Functional Expense Allocation – What to Know

by | Oct 21, 2022 | Not-for-Profit, Insight-Post

Accounting rule changes now require all not-for-profit organizations to report their allocation expenses in their financial statements. Because it’s new and a big change, there are errors organizations encounter. Audit Director, Nicole Riley, CPA, CFE, discusses those errors and how to remedy them in this episode of PKF Texas – The Entrepreneur’s Playbook®.

Jen: This is the PKF Texas – Entrepreneur’s Playbook®. I’m Jen Lemanski and I’m back again with Nicole Riley, an Audit Director and one of our Approachable Advisors™ here at PKF Texas. Nicole, welcome back to The Playbook.

Nicole: Thanks.

What is Functional Expense Allocation?

Jen: So, I know in the past we’ve talked about functional expense allocation for not-for-profits. Can you remind our viewers what that is and why it’s important to a not-for-profit?

Nicole: Absolutely. So, Jen, a few years ago — it’s been quite a few now but — they changed the accounting rules and now require all not-for-profits to report their expenses in their financial statements by what’s called “natural classification” and “functional classification.” And what that really means is you have to show each of these expenses by the type of expense they are. So, whether it’s salaries and wages, office expenses, occupancy, you need that information.

But then you have to show how those expenses are then related to their functional classification. How much is program, how much is management in general, and how much is fundraising? And that’s a big change because previously it only was for health and welfare organizations. So, now that all organizations have to do it, it’s been a little bit of a change.

Common Errors to Watch Out For

Jen: It’s a big difference. So, are there any common errors you see as people are working through this process?

Nicole: Yeah, unfortunately, even though we’re five years in, we’re still seeing some pretty significant issues. The main issue I see is just the organization doesn’t have a stated policy or it hasn’t really thought through what allocation makes best sense. You know, for example, if you have a building, the expenses that relate to the building, such as insurance or rent, utilities, those need to be allocated based on how the building’s being used.

So, I see that they either don’t allocate them at all – they put them all program or all management in general, which is, is not right, you know. Or they just don’t use an allocation method that makes sense. You know, for example, if 95% of your building is your warehouse for your program, it probably makes sense to use a square footage allocation method versus your payroll time and effort allocation. But on the flip side, things like office expenses, maybe your payroll allocation makes more sense because that kind of correlates to who’s using the office supplies a little bit more.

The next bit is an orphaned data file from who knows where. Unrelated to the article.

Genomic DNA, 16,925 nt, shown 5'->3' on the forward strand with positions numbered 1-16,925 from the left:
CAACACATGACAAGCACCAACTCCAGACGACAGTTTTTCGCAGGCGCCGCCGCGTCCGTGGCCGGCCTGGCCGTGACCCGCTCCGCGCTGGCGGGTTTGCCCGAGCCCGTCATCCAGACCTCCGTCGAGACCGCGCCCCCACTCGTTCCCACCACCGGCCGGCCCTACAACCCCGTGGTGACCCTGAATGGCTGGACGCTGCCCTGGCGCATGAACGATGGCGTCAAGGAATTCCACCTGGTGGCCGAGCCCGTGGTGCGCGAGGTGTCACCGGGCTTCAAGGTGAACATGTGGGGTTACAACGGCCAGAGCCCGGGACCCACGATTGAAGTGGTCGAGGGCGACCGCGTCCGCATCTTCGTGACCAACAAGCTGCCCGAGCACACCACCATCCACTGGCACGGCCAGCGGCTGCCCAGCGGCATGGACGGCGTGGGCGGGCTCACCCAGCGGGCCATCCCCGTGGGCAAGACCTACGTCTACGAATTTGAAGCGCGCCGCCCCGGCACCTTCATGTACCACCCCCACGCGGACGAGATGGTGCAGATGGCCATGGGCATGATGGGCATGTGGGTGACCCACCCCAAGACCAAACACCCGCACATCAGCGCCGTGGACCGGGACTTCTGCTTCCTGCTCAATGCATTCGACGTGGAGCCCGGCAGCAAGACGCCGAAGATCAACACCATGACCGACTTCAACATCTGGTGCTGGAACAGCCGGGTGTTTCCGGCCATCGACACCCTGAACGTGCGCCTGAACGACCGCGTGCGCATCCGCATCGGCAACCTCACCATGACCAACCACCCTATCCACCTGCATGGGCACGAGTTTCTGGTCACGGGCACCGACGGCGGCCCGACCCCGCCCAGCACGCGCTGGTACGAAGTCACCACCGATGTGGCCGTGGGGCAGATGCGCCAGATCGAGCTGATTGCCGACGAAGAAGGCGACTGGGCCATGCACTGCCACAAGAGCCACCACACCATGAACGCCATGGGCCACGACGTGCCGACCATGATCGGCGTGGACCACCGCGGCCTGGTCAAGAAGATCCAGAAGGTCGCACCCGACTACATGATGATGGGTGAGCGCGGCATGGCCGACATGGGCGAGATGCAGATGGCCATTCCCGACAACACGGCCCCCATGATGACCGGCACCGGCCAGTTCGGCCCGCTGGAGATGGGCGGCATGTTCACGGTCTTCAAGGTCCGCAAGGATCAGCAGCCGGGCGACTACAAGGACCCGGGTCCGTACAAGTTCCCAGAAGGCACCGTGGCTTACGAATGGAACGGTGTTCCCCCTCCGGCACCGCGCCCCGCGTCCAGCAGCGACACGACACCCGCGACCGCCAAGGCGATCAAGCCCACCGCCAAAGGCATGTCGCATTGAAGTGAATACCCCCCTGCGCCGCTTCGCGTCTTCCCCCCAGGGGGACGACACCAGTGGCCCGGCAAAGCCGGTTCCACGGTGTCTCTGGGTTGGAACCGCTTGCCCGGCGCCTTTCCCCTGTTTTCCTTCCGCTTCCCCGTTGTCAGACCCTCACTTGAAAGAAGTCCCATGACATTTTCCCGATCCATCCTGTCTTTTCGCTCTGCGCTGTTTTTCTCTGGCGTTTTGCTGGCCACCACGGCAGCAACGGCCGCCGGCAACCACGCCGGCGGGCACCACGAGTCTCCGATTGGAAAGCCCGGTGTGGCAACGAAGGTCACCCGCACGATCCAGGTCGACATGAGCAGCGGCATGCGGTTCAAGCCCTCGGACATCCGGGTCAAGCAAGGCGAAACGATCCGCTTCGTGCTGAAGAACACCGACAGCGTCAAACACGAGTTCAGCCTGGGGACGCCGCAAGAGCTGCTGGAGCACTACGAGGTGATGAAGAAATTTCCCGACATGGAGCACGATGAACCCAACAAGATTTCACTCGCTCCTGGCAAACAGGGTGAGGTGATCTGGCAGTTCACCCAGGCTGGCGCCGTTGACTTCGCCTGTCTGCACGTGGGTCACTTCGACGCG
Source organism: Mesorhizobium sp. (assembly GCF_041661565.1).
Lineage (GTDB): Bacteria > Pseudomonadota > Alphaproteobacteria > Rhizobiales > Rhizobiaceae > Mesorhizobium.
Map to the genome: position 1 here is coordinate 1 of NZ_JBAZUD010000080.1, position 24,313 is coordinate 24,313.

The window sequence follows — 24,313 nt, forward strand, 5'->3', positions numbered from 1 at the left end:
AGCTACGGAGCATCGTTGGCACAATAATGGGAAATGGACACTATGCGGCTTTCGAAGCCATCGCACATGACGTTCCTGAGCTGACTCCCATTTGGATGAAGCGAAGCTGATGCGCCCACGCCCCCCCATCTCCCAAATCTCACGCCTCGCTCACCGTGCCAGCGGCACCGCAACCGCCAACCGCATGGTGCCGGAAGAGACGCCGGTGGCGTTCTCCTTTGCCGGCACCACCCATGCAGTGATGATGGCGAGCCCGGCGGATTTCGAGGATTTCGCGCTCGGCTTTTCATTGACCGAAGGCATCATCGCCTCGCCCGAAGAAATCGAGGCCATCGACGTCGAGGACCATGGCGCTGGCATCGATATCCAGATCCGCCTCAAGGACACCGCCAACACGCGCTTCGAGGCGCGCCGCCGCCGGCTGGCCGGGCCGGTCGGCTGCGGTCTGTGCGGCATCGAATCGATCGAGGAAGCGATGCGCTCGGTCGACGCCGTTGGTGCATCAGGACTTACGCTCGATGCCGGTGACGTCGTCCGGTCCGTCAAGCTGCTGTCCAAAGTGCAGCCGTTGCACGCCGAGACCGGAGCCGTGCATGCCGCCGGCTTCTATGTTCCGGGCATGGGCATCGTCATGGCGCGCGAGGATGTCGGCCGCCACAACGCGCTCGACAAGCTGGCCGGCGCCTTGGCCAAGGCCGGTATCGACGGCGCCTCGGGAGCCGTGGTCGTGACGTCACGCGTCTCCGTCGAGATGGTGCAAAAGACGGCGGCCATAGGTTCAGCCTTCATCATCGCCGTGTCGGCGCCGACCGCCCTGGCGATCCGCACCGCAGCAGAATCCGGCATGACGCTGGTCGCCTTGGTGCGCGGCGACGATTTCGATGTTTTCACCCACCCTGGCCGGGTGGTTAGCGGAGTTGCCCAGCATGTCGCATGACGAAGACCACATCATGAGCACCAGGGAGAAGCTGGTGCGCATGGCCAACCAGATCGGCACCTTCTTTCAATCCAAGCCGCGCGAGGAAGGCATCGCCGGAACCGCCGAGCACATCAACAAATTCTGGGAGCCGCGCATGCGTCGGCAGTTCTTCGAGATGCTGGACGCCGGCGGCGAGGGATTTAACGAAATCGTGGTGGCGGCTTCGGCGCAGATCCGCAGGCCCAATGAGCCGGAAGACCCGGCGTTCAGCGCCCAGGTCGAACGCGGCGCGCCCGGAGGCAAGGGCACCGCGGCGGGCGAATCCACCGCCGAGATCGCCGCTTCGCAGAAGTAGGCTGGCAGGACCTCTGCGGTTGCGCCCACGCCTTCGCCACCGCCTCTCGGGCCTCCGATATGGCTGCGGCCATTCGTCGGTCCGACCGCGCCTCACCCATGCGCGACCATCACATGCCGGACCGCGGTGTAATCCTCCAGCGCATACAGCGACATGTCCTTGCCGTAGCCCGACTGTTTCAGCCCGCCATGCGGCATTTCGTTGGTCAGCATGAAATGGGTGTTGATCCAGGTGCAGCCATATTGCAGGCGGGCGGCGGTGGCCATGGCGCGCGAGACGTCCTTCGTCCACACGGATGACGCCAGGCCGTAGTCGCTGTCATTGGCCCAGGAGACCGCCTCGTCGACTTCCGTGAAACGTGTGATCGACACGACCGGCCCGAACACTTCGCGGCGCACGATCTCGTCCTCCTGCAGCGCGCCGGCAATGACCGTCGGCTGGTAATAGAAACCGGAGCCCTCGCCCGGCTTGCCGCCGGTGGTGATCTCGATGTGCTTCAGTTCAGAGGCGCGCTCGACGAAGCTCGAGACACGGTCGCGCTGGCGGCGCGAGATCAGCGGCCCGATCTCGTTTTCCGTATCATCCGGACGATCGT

Jen: So, it sounds like there’s a lot to consider. Do you have any recommendations for organizations as they’re looking at this?

Nicole: I just really encourage people to take the time to document their allocation procedures and what they decide to do and make sure that they’re reasonable and consistently applied. You know, if they just take the time to write it down, have it documented…

Because a lot of times what we’re seeing now is their staff changes, and when their staff changes, nobody has any idea how it was done previously. So, it’s hard to be consistent if you have no documentation of what was done previously. But it’s also really hard to know what makes sense and you have to do all of that work all over again.

So yeah, document that allocation what you decide what makes sense. Take the time to make sure that you’ve picked the right stuff because at the end of the day, that schedule is now audited. It’s part of your audited financial statement, so it has to be materially correct.

And then you also have to remember you have donors that look at that information on your 990 too and want to see how you’re doing as an organization and how you’re utilizing the funds that you’ve been given. So, I think it’s really important just to take a little time and give a little effort to make sure it’s right and done right the first time.

Jen: Perfect. Well, we’ll make sure that our clients document their processes. All right. We’ll get you back to talk a little bit more about some other issues for not-for-profit. Sound good?

Nicole: Sounds great.

Jen: This has been another thought leadership production brought to you by PKF Texas – The Entrepreneur’s Playbook®. For more information about this topic, visit Tune in next week for another chapter.


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